The European waters are rich in natural resources and contain a large number of diverse marine habitats. The sectors of fisheries & aquaculture, tourism, maritime transport, renewable energy and oil and gas exploitation and increasing human activities (offshore and onshore) are utilizing these resources and climate change impacts form considerable pressures on the marine environment.
The different European regions are characterized by their own specific needs and therefore the monitoring systems aiming for a good overview of the status of the oceans are of very different form, i.e. in the use of measurement methodology in the divers regions of the European waters.
Impact as well from climate change as human activities can have a variety of major implications for marine ecosystems and subsequently for individual marine species. Environmental, social and economic interests often form an area of conflict and sustainable management of marine resources is becoming increasingly important and has been implemented in EU policies and governance strategies such as the Marine Strategy Framework Directive or the Common Fisheries Policy support international activities such as the Global Ocean Observing System and the Global Earth Observation System of System.
However, sustainable management of the marine environment and its resources requires a deep understanding of the physical, biogeochemical, and biological processes, their interaction and synergies and impacts on the marine ecosystem. Only with this understanding it is possible to build predictive ecosystem based management models that are able to combine and integrate the major stressors and their environmental impacts.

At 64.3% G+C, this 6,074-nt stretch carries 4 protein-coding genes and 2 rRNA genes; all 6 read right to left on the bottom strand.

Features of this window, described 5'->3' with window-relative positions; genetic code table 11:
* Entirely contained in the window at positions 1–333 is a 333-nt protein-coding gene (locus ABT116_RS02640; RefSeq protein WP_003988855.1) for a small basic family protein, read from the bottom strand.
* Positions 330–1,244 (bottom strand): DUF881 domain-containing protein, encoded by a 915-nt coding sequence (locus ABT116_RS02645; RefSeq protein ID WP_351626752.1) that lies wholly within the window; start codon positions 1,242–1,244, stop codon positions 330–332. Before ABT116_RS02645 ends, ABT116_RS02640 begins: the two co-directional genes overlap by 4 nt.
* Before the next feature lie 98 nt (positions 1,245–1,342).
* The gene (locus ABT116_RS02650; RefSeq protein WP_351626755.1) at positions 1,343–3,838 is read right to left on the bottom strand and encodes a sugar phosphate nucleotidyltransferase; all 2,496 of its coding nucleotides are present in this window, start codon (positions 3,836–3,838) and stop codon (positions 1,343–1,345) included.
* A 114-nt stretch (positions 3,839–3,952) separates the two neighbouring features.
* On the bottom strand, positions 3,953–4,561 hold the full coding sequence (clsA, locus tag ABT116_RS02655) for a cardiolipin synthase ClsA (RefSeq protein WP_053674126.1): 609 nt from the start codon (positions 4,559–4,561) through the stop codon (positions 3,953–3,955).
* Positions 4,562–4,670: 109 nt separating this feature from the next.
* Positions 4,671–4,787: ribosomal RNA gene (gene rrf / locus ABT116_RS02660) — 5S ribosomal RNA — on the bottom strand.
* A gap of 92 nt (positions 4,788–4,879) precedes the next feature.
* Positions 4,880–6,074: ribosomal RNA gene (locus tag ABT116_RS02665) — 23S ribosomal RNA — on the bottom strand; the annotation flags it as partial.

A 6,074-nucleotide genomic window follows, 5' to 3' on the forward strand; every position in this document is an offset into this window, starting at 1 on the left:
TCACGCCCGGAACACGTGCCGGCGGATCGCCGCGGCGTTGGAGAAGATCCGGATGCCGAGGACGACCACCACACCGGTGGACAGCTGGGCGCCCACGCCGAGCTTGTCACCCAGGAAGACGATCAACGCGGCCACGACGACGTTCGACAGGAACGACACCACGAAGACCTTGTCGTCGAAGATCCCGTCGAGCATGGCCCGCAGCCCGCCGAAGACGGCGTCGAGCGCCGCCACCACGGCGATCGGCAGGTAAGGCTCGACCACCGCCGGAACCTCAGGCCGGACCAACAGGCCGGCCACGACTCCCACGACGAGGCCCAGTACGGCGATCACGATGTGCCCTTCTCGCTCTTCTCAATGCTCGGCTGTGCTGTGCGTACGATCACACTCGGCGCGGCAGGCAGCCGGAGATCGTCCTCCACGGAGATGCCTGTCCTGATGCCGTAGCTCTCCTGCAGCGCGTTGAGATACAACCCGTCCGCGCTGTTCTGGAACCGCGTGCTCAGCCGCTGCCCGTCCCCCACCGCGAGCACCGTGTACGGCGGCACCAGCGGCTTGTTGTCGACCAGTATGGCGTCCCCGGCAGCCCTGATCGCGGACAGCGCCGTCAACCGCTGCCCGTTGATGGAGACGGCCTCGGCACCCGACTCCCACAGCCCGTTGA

The integrative approach to management of the marine ecosystem implies to develop challenging new tools and approaches that deal with the complexity of interactive processes to evaluate trade-offs by simulating scenarios of management plans.
Part of this integrative approach are the observational systems implemented within the EuroGOOS regional alliances for the European waters. Over the last years several European wide projects has been conducted to integrate the in Situ observations towards a system that can serve all the need from the different users. Based on the EuroGOOS ROOSes these different projects such as actual the MyOcean for mostly Realtime data and the SeaDataNet for historical data are complemented by programmes like EMODnet.
The main aim for this report is to provide an integrated review of the existing coastalerving systems and there placement within the European waters.
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